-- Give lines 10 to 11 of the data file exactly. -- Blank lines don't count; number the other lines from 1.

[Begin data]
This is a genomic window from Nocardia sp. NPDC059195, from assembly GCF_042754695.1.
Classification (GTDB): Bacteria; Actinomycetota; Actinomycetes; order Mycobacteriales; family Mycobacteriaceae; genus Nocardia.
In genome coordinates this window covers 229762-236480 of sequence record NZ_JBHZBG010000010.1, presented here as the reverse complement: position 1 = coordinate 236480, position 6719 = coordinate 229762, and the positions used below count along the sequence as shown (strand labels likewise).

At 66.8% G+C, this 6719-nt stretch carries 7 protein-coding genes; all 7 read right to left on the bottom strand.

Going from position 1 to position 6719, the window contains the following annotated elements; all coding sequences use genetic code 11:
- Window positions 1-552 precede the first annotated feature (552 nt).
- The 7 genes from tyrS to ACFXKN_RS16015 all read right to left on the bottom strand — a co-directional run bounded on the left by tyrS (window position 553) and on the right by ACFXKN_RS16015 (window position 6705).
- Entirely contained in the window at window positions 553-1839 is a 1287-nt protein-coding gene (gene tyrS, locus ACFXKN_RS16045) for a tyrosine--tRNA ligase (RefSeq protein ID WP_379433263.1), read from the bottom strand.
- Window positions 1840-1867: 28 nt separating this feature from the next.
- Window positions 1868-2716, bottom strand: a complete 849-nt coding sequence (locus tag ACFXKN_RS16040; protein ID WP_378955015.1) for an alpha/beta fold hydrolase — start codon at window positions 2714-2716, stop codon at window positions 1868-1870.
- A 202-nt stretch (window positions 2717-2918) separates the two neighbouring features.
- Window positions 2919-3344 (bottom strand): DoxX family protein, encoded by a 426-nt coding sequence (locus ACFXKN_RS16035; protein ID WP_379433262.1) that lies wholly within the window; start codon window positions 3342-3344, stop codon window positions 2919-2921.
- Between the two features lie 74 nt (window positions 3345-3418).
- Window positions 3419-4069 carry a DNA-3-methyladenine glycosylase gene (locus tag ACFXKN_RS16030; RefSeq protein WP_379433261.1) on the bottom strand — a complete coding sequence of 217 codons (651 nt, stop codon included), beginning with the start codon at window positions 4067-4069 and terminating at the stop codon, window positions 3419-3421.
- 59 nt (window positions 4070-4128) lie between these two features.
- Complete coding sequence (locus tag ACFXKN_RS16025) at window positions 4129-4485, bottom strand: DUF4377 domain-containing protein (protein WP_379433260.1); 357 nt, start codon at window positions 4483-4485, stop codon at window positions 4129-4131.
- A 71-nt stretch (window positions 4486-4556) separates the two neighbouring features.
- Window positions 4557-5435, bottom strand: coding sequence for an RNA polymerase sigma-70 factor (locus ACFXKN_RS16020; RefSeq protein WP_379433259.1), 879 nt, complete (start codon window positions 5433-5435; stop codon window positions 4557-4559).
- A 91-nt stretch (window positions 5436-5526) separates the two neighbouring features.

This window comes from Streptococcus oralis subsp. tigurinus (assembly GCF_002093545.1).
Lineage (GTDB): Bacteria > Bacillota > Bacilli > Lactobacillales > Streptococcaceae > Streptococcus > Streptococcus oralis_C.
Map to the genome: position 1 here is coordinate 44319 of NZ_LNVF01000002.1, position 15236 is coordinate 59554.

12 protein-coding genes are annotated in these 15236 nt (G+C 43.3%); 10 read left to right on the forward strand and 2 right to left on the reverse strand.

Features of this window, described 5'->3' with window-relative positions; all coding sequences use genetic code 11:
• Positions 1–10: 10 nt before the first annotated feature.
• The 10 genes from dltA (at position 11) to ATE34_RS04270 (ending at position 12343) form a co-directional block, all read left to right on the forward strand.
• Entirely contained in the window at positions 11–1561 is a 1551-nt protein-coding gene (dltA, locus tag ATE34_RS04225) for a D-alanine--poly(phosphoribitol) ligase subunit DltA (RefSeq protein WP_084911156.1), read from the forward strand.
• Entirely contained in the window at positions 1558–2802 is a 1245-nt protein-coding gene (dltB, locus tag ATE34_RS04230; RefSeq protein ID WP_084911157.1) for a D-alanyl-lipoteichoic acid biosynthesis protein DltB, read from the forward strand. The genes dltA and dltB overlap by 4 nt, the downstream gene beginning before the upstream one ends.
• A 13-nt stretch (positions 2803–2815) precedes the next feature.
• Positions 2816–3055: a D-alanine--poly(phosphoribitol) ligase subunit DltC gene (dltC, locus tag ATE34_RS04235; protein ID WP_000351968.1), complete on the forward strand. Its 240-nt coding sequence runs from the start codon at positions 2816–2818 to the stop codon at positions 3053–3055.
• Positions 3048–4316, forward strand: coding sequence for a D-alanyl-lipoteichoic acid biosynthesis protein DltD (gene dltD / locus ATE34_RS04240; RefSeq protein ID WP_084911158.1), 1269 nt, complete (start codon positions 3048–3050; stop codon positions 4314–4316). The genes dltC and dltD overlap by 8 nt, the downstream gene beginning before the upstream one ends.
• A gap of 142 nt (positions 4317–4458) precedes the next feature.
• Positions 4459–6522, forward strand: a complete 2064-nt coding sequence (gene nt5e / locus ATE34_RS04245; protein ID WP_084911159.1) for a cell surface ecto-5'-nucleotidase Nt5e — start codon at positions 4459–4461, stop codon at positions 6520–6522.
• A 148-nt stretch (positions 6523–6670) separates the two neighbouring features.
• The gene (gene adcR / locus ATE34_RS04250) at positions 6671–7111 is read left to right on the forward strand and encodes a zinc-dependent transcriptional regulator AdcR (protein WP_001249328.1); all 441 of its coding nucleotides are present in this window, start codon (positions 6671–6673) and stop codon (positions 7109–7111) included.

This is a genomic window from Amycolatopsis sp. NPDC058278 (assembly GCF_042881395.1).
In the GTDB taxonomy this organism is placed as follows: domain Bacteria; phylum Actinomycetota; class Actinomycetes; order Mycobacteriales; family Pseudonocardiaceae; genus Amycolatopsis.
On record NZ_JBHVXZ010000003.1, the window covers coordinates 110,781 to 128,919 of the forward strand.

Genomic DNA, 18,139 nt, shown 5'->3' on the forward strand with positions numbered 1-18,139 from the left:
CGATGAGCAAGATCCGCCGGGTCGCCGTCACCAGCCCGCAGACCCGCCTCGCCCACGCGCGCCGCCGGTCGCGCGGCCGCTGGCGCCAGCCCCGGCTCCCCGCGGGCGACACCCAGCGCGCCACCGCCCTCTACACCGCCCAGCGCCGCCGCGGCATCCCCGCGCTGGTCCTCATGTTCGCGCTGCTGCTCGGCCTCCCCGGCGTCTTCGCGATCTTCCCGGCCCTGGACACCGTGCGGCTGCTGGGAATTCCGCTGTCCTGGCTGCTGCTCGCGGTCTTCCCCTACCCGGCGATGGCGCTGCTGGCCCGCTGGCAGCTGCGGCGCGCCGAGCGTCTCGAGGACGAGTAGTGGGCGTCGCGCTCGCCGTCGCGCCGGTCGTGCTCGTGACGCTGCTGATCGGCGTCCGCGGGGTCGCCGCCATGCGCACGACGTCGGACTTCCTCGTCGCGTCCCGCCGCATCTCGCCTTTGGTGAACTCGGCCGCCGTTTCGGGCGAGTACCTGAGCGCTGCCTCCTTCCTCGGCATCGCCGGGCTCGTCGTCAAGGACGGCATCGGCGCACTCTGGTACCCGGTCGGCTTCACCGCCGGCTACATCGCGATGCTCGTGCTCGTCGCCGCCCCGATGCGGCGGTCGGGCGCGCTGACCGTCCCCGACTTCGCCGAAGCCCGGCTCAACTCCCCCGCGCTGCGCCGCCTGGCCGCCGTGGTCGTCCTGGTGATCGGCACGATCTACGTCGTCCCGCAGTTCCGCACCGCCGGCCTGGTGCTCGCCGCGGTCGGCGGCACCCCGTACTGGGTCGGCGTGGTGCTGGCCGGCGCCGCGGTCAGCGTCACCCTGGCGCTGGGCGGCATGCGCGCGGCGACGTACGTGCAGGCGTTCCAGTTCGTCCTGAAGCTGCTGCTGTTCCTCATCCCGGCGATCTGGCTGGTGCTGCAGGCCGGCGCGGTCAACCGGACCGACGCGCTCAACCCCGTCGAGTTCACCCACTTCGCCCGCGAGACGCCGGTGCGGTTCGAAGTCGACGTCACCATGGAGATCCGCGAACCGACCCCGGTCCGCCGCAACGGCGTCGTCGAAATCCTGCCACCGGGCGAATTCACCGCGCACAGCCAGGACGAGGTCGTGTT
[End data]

- Window positions 1868-2716, bottom strand: a complete 849-nt coding sequence (locus tag ACFXKN_RS16040; protein ID WP_378955015.1) for an alpha/beta fold hydrolase — start codon at window positions 2714-2716, stop codon at window positions 1868-1870.
- A 202-nt stretch (window positions 2717-2918) separates the two neighbouring features.